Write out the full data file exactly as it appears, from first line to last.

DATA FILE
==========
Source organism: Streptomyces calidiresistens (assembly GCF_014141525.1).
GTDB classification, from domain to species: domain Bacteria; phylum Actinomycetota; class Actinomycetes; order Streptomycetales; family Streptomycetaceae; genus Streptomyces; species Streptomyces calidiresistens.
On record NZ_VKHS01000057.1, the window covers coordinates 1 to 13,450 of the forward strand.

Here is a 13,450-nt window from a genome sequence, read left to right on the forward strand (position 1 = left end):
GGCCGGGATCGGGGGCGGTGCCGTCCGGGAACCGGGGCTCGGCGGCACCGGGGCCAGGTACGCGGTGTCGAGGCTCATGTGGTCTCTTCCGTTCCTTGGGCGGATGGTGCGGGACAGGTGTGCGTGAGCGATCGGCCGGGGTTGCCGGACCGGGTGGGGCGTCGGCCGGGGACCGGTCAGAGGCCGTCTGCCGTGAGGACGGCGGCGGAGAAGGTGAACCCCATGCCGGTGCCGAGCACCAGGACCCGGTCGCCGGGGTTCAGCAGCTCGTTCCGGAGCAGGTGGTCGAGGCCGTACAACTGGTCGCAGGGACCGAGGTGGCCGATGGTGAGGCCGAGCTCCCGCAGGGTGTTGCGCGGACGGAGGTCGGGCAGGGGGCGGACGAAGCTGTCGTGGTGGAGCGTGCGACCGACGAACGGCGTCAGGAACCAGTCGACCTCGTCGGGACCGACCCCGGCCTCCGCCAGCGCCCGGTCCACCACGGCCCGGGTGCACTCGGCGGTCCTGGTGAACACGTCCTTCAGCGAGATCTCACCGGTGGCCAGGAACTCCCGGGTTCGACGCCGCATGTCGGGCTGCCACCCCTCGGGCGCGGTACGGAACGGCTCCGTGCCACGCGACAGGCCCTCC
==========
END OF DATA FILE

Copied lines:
Source organism: Streptomyces calidiresistens (assembly GCF_014141525.1).
GTDB classification, from domain to species: domain Bacteria; phylum Actinomycetota; class Actinomycetes; order Streptomycetales; family Streptomycetaceae; genus Streptomyces; species Streptomyces calidiresistens.
On record NZ_VKHS01000057.1, the window covers coordinates 1 to 13,450 of the forward strand.

Here is a 13,450-nt window from a genome sequence, read left to right on the forward strand (position 1 = left end):
GGCCGGGATCGGGGGCGGTGCCGTCCGGGAACCGGGGCTCGGCGGCACCGGGGCCAGGTACGCGGTGTCGAGGCTCATGTGGTCTCTTCCGTTCCTTGGGCGGATGGTGCGGGACAGGTGTGCGTGAGCGATCGGCCGGGGTTGCCGGACCGGGTGGGGCGTCGGCCGGGGACCGGTCAGAGGCCGTCTGCCGTGAGGACGGCGGCGGAGAAGGTGAACCCCATGCCGGTGCCGAGCACCAGGACCCGGTCGCCGGGGTTCAGCAGCTCGTTCCGGAGCAGGTGGTCGAGGCCGTACAACTGGTCGCAGGGACCGAGGTGGCCGATGGTGAGGCCGAGCTCCCGCAGGGTGTTGCGCGGACGGAGGTCGGGCAGGGGGCGGACGAAGCTGTCGTGGTGGAGCGTGCGACCGACGAACGGCGTCAGGAACCAGTCGACCTCGTCGGGACCGACCCCGGCCTCCGCCAGCGCCCGGTCCACCACGGCCCGGGTGCACTCGGCGGTCCTGGTGAACACGTCCTTCAGCGAGATCTCACCGGTGGCCAGGAACTCCCGGGTTCGACGCCGCATGTCGGGCTGCCACCCCTCGGGCGCGGTACGGAACGGCTCCGTGCCACGCGACAGGCCCTCC